Schwartz and his wife, Jeanne, are upper middle class earners, who have been on a financial rollercoaster. Sharing his own alternately harrowing and hilarious stories, from his brush with financial ruin and bankruptcy in his thirties to his short-lived budgeted diet of cafeteria food, John will walk you through his own journey to financial literacy, which he admittedly started a bit late.

He covers everything from investments to retirement and insurance to wills (at fifty-eight, he didn't have one!), medical directives and more. Whether you're a college grad wanting to start out on the right foot or you're approaching retirement age and still wondering what a 401(K) is, this book will help you find your financial way.

So if you are like the countless others who are a bit tentative when it comes to money matters, but are willing to learn before it's too late, this book should help improve your financial literacy.

Have a money question? Email us here or call 855-411-JILL.

Connect with me at these places for all my content:

https://twitter.com/jillonmoney

https://www.facebook.com/JillonMoney

https://www.instagram.com/jillonmoney/

https://www.linkedin.com/in/jillonmoney/ 

http://www.stitcher.com/podcast/jill-... 

https://apple.co/2pmVi50

"Jill on Money" theme music is by Joel Goodman, www.joelgoodman.com.

Your Money with Ron Lieber

As someone who consumes a massive amount of financial data and then tries to make it palpable to listeners, viewers and readers, I am drawn to those who have an uncanny ability to break through the clutter.

At the New York Times, my-go to writer for personal finance is Ron Lieber. His column, the wildly popular Your Money, covers just about anything and everything that hits you in the wallet, from investing to paying for college to mortgages and homes.

pf 101.jpg

And that pretty much describes how our discussion went. We bounced around -- from Equifax and Wells Fargo to the cost of college and the fiduciary debate.

Ron is also an accomplished author. His most recent book is The Opposite of Spoiled: Raising Kids Who Are Grounded, Generous, and Smart About Money.

His latest book project, What To Pay For College, is set to be released in 2020 and will ask college presidents questions that families don’t know (or are afraid) to ask, as well as putting the surprisingly small amount of existing data on this topic into context and pulling the curtain back on how schools set prices which can now top $125,000 for four years of tuition, room and board for state residents.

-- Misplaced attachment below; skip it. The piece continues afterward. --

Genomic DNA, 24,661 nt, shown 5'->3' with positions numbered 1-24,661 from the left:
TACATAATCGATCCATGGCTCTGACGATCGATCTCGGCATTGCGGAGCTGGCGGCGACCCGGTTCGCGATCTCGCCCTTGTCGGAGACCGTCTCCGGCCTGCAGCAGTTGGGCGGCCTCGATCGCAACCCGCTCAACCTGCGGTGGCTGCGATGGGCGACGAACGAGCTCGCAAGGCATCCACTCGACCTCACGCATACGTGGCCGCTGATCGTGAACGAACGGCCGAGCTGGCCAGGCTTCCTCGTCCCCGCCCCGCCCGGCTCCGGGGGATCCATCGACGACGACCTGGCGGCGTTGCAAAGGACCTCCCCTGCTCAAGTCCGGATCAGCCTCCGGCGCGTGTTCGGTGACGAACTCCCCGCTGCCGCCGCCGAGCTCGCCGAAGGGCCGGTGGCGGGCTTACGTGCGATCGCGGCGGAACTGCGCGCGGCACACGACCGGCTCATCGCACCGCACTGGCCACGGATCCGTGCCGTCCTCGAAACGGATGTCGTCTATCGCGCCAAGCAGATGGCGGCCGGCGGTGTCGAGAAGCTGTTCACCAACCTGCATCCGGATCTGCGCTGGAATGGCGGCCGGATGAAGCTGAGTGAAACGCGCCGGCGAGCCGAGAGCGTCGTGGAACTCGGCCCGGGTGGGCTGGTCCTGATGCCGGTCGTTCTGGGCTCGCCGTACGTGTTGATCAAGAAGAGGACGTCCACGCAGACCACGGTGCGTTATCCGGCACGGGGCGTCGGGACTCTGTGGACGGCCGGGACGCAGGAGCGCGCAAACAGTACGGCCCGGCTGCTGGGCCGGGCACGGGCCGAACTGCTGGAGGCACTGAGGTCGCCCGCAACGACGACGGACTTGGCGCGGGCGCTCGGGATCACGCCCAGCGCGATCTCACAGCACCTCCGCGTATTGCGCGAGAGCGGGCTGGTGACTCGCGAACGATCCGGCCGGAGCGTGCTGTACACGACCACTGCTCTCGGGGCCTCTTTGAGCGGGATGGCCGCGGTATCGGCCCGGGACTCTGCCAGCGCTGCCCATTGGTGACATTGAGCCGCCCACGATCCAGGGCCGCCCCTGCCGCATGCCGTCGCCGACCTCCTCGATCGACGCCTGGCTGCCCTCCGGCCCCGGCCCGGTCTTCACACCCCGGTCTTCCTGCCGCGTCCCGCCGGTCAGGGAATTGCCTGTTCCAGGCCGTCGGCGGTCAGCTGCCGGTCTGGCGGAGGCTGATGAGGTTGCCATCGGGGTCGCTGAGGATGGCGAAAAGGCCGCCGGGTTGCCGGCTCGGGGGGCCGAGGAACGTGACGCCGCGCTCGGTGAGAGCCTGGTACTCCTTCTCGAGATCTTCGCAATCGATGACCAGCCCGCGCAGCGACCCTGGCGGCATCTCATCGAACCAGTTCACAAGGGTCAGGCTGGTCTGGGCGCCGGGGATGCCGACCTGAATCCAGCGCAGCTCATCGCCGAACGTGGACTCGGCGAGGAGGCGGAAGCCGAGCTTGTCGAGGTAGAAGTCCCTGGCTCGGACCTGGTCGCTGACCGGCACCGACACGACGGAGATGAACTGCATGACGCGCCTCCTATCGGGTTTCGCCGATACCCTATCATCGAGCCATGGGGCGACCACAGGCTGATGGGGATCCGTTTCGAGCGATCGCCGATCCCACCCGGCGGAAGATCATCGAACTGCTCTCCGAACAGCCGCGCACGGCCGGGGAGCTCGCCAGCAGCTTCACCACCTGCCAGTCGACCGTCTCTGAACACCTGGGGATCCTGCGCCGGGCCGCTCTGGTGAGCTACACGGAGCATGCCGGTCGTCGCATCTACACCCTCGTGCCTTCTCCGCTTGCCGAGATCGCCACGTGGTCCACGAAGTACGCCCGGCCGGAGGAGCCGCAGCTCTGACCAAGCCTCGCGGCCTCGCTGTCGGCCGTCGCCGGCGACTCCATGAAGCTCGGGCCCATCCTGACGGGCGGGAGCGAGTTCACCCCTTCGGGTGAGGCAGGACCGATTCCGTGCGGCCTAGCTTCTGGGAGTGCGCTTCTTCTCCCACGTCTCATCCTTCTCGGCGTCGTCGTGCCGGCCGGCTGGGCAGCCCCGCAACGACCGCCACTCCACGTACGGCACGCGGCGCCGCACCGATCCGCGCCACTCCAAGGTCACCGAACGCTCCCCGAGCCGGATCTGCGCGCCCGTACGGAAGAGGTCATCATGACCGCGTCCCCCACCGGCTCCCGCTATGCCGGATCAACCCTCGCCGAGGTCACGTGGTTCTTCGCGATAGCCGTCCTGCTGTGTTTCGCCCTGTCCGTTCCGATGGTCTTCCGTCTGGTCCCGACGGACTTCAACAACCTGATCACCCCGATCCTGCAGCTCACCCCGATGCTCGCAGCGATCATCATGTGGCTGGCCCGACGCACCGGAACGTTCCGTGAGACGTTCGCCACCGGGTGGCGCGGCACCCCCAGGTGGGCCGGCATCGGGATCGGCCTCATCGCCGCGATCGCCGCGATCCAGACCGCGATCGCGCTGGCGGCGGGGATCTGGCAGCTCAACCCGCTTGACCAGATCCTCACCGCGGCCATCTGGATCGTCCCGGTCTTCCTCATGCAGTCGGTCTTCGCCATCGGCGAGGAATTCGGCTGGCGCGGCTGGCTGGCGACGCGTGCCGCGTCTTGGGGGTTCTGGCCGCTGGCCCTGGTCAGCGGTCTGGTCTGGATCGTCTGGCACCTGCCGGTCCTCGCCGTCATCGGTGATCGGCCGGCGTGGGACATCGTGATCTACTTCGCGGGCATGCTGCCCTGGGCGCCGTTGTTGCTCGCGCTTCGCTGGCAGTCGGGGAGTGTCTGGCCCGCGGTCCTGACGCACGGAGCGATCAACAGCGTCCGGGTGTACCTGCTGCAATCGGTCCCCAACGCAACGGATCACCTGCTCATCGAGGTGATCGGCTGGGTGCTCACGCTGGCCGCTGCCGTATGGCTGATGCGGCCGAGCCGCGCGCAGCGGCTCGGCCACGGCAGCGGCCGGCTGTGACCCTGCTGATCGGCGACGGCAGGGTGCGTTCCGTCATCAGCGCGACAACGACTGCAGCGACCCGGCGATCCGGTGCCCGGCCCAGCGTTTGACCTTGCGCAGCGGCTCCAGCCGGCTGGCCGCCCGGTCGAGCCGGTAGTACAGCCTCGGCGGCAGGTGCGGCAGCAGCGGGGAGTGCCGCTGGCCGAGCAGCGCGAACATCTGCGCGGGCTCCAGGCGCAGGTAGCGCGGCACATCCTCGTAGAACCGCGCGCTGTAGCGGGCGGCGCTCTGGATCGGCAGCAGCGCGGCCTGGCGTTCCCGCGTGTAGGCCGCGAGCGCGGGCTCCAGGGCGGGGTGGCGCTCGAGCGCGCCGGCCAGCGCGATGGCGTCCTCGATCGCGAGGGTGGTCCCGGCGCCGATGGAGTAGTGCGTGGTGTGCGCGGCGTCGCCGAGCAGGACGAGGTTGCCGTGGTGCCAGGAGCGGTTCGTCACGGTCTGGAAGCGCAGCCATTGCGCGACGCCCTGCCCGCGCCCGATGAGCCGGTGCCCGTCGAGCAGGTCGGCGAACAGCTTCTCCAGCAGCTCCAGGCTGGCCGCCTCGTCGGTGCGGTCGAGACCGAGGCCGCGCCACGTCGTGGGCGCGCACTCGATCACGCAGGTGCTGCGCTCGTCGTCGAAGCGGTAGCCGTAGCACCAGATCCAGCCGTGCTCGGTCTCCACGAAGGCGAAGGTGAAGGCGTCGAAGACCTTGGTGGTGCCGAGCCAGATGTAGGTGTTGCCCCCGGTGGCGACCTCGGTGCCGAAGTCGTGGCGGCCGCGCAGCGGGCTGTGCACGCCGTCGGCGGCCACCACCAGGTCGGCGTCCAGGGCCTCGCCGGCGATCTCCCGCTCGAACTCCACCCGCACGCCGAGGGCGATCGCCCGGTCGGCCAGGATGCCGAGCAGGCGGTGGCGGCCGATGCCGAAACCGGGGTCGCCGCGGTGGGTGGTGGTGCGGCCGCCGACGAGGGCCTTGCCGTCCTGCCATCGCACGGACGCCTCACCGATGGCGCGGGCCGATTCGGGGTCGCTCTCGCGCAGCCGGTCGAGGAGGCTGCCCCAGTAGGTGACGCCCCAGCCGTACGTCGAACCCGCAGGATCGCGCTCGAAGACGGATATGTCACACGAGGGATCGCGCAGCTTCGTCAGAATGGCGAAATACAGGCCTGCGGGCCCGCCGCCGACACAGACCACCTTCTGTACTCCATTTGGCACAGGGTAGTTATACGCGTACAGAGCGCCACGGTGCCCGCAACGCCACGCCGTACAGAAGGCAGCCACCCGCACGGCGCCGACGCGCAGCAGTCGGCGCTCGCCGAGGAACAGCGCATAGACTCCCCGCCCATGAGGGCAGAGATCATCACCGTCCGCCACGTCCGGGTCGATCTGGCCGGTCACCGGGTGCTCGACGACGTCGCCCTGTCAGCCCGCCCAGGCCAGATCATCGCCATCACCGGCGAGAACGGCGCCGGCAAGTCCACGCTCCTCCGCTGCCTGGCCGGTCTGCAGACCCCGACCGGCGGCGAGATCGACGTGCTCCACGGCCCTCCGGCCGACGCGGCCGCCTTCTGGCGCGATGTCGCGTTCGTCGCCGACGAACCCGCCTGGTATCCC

It’s always a blast to talk shop and the state of the financial services industry with a colleague, especially when it’s somebody you so highly respect.

“Better Off” is sponsored by Betterment.

Have a money question? Email us here or call 855-411-JILL.

We love feedback so please subscribe and leave us a rating or review in Apple Podcasts!

Connect with me at these places for all my content:

https://twitter.com/jillonmoney

https://www.facebook.com/JillonMoney

https://www.instagram.com/jillonmoney/

https://www.linkedin.com/in/jillonmoney/ 

http://www.stitcher.com/podcast/jill-... 

https://apple.co/2pmVi50

"Better Off" theme music is by Joel Goodman, www.joelgoodman.com.

The Year I Put My Financial Life in Order

“I’m just bad with money!” I know that many have convinced themselves that they were born with a recessive money management gene, but financial planning can be learned, like anything else. That's the message of This Is the Year I Put My Financial Life in Order. In a book that is part financial memoir and part research-based guide to attaining lifelong security, New York Times reporter John Schwartz bares his financial soul.

Schwartz and his wife, Jeanne, are upper middle class earners, who have been on a financial rollercoaster. Sharing his own alternately harrowing and hilarious stories, from his brush with financial ruin and bankruptcy in his thirties to his short-lived budgeted diet of cafeteria food, John will walk you through his own journey to financial literacy, which he admittedly started a bit late.

He covers everything from investments to retirement and insurance to wills (at fifty-eight, he didn't have one!), medical directives and more. Whether you're a college grad wanting to start out on the right foot or you're approaching retirement age and still wondering what a 401(K) is, this book will help you find your financial way.

So if you are like the countless others who are a bit tentative when it comes to money matters, but are willing to learn before it's too late, this book should help improve your financial literacy.

“Better Off” is sponsored by Betterment.

Have a money question? Email us here or call 855-411-JILL.

We love feedback so please subscribe and leave us a rating or review in Apple Podcasts!

Connect with me at these places for all my content:

https://twitter.com/jillonmoney

https://www.facebook.com/JillonMoney

https://www.instagram.com/jillonmoney/

https://www.linkedin.com/in/jillonmoney/ 

http://www.stitcher.com/podcast/jill-... 

https://apple.co/2pmVi50

"Better Off" theme music is by Joel Goodman, www.joelgoodman.com.